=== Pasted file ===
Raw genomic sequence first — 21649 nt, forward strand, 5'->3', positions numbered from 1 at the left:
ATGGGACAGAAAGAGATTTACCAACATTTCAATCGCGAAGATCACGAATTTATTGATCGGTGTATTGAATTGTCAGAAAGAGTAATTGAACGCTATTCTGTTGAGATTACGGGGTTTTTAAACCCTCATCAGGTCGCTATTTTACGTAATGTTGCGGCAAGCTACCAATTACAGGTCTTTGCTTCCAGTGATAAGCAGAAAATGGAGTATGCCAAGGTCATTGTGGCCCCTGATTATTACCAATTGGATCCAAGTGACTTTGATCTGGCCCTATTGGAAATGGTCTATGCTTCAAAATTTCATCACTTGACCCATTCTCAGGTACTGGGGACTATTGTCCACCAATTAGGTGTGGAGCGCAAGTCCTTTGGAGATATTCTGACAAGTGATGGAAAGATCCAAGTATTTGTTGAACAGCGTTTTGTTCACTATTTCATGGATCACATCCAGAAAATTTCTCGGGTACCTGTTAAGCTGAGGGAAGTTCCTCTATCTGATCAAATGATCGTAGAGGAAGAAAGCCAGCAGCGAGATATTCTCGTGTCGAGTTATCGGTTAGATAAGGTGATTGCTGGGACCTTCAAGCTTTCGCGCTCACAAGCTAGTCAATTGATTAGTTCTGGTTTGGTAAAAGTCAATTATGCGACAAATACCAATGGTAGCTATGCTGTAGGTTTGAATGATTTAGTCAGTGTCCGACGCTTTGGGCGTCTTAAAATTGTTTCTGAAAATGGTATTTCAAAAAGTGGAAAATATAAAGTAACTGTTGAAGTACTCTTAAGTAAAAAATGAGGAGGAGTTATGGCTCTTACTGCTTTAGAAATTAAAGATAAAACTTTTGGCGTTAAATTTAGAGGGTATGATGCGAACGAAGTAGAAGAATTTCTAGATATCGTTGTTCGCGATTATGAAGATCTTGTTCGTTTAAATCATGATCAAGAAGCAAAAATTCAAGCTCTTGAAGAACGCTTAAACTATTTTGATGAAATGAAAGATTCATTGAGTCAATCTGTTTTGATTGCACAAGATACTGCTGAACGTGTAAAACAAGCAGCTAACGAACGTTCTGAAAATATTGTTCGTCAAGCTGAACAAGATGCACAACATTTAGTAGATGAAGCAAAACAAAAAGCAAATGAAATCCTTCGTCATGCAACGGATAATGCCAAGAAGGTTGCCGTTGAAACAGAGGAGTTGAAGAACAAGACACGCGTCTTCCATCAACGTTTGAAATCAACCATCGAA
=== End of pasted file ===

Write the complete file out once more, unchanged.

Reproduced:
Raw genomic sequence first — 21649 nt, forward strand, 5'->3', positions numbered from 1 at the left:
ATGGGACAGAAAGAGATTTACCAACATTTCAATCGCGAAGATCACGAATTTATTGATCGGTGTATTGAATTGTCAGAAAGAGTAATTGAACGCTATTCTGTTGAGATTACGGGGTTTTTAAACCCTCATCAGGTCGCTATTTTACGTAATGTTGCGGCAAGCTACCAATTACAGGTCTTTGCTTCCAGTGATAAGCAGAAAATGGAGTATGCCAAGGTCATTGTGGCCCCTGATTATTACCAATTGGATCCAAGTGACTTTGATCTGGCCCTATTGGAAATGGTCTATGCTTCAAAATTTCATCACTTGACCCATTCTCAGGTACTGGGGACTATTGTCCACCAATTAGGTGTGGAGCGCAAGTCCTTTGGAGATATTCTGACAAGTGATGGAAAGATCCAAGTATTTGTTGAACAGCGTTTTGTTCACTATTTCATGGATCACATCCAGAAAATTTCTCGGGTACCTGTTAAGCTGAGGGAAGTTCCTCTATCTGATCAAATGATCGTAGAGGAAGAAAGCCAGCAGCGAGATATTCTCGTGTCGAGTTATCGGTTAGATAAGGTGATTGCTGGGACCTTCAAGCTTTCGCGCTCACAAGCTAGTCAATTGATTAGTTCTGGTTTGGTAAAAGTCAATTATGCGACAAATACCAATGGTAGCTATGCTGTAGGTTTGAATGATTTAGTCAGTGTCCGACGCTTTGGGCGTCTTAAAATTGTTTCTGAAAATGGTATTTCAAAAAGTGGAAAATATAAAGTAACTGTTGAAGTACTCTTAAGTAAAAAATGAGGAGGAGTTATGGCTCTTACTGCTTTAGAAATTAAAGATAAAACTTTTGGCGTTAAATTTAGAGGGTATGATGCGAACGAAGTAGAAGAATTTCTAGATATCGTTGTTCGCGATTATGAAGATCTTGTTCGTTTAAATCATGATCAAGAAGCAAAAATTCAAGCTCTTGAAGAACGCTTAAACTATTTTGATGAAATGAAAGATTCATTGAGTCAATCTGTTTTGATTGCACAAGATACTGCTGAACGTGTAAAACAAGCAGCTAACGAACGTTCTGAAAATATTGTTCGTCAAGCTGAACAAGATGCACAACATTTAGTAGATGAAGCAAAACAAAAAGCAAATGAAATCCTTCGTCATGCAACGGATAATGCCAAGAAGGTTGCCGTTGAAACAGAGGAGTTGAAGAACAAGACACGCGTCTTCCATCAACGTTTGAAATCAACCATCGAA